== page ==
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May 19, 2020

New injectable HIV drug may offer stronger protection than PrEP pills

Cabotegravir shows promising results in large-scale clinical trial

Prevention HIV
New Injectable HIV Drug Source/Image licensed from Ingram Image

A new HIV injectable drug may offer stronger, longer protection against the infection than the daily pills currently on the market.

A new injectable HIV drug may be more effective at preventing the infection than the daily oral pills currently on the market, according to a study conducted by the National Institute of Allergy and Infectious Diseases.

The results of the clinical trial were so promising that an independent safety monitoring board advised researchers to end the study early and share their results. 

The international clinical trial involved 4,570 men and transgender women who have sex with men. The participants were randomized to receive either an injection of cabotegravir every two months or daily pills containing tenofovir and emtricitabine.

Fifty of the trial participants became infected with HIV. Twelve of them had received the injectable; the other 38 had received the pill. All study participants will be offered cabotegravir once it is approved and becomes available. 

This "marks the first time a larger scale clinical trial has shown a systemic, long-acting form of HIV prevention to be highly effective," the study authors wrote. All study participants will be offered cabotegravir once it is approved and becomes available.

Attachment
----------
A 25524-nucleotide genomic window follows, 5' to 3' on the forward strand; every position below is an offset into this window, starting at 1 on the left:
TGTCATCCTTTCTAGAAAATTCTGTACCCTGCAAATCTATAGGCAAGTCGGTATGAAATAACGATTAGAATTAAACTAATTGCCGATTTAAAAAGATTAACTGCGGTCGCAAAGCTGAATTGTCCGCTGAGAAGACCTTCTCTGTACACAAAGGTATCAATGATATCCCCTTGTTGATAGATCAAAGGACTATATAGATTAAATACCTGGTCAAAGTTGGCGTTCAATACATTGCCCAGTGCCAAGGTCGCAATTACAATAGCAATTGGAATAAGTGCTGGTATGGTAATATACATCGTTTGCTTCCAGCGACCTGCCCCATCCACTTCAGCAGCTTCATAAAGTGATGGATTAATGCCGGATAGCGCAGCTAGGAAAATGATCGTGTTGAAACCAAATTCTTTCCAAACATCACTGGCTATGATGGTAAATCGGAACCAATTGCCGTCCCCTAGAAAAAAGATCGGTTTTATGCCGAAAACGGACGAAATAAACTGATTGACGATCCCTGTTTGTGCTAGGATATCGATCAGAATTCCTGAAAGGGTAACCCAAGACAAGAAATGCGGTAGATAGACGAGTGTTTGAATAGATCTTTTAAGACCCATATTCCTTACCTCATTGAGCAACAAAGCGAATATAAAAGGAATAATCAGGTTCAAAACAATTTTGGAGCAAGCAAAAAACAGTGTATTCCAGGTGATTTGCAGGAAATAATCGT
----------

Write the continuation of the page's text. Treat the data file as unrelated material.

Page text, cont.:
The pills, sold under the brand Truvada, have been approved by the U.S. Food and Drug Administration to treat and prevent HIV. But they lose their effectiveness if doses are missed. The injection would only need to be given every two months. 

"We want there to be an effective prevention method that works with people so that through education, they can be aware that you can love any way you want and avoid HIV," Carl Dieffenbach, director of the Division of AIDS at the NIAID, told the San Francisco Chronicle.

Still, experts stressed that the pill and the injectable drug are not substitutes for practicing safe sex and using a condom.

The study began in 2016 and initially wasn't expected to conclude until 2021. It enrolled participants at sites in the United States, Argentina, Brazil, Peru, South Africa, Thailand and Vietnam. More than half of the study participants were under 30 and 12% were transgender women. 

Cabotegravir is made by ViiV Healthcare, a North Carolina pharmaceutical company.

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